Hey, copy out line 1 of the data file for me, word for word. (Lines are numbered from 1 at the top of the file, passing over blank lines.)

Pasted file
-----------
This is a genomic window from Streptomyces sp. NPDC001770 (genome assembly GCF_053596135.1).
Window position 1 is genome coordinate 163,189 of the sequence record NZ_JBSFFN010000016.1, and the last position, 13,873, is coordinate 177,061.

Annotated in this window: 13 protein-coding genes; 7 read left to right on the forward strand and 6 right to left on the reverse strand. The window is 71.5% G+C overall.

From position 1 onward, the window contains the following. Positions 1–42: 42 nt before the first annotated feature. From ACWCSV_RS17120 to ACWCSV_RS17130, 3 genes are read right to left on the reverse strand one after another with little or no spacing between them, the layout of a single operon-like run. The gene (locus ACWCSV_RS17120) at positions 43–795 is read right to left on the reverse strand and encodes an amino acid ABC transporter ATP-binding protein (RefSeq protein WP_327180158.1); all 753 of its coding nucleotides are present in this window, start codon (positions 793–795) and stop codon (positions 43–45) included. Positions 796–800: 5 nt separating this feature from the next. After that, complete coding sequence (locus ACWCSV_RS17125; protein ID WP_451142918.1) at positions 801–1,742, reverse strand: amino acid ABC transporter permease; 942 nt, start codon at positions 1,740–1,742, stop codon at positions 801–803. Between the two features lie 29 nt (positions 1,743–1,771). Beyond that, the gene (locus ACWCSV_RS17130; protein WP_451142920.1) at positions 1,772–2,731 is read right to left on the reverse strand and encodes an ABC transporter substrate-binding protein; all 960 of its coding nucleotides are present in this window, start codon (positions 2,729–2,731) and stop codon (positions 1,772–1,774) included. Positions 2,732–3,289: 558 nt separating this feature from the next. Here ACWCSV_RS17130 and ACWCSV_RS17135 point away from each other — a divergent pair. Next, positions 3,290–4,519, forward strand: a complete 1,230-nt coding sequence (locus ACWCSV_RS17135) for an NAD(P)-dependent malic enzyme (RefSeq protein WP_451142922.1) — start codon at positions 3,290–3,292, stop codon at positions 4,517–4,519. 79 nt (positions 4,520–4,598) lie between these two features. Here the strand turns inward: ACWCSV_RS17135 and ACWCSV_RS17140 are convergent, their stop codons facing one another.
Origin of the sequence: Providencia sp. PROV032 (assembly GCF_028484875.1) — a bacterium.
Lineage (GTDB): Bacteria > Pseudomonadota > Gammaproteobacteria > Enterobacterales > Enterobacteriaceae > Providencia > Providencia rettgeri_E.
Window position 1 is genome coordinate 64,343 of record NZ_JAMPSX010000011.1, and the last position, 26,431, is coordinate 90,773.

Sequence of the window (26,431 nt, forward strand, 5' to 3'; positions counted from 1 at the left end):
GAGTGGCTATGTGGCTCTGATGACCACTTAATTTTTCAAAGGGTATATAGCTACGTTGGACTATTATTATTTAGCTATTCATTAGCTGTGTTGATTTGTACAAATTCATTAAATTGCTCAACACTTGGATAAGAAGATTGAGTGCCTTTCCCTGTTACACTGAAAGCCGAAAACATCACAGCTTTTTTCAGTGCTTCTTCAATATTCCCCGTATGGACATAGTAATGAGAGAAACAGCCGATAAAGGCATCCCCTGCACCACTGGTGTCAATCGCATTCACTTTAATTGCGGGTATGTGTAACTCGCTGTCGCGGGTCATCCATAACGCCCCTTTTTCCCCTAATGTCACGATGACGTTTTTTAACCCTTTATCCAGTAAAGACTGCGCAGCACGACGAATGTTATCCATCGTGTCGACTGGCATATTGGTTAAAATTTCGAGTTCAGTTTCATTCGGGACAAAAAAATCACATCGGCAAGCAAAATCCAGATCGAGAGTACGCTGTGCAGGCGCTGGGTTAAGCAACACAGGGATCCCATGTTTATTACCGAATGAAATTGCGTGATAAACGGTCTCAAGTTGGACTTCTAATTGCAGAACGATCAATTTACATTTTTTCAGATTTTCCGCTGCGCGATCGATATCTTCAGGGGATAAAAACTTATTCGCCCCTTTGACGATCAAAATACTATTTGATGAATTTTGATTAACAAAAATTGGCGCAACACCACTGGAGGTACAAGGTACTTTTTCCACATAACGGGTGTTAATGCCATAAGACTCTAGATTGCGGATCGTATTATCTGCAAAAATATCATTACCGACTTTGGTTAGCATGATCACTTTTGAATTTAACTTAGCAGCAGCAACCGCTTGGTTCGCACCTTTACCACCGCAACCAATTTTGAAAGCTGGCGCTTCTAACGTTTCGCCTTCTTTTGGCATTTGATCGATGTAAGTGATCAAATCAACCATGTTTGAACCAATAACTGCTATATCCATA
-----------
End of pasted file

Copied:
This is a genomic window from Streptomyces sp. NPDC001770 (genome assembly GCF_053596135.1).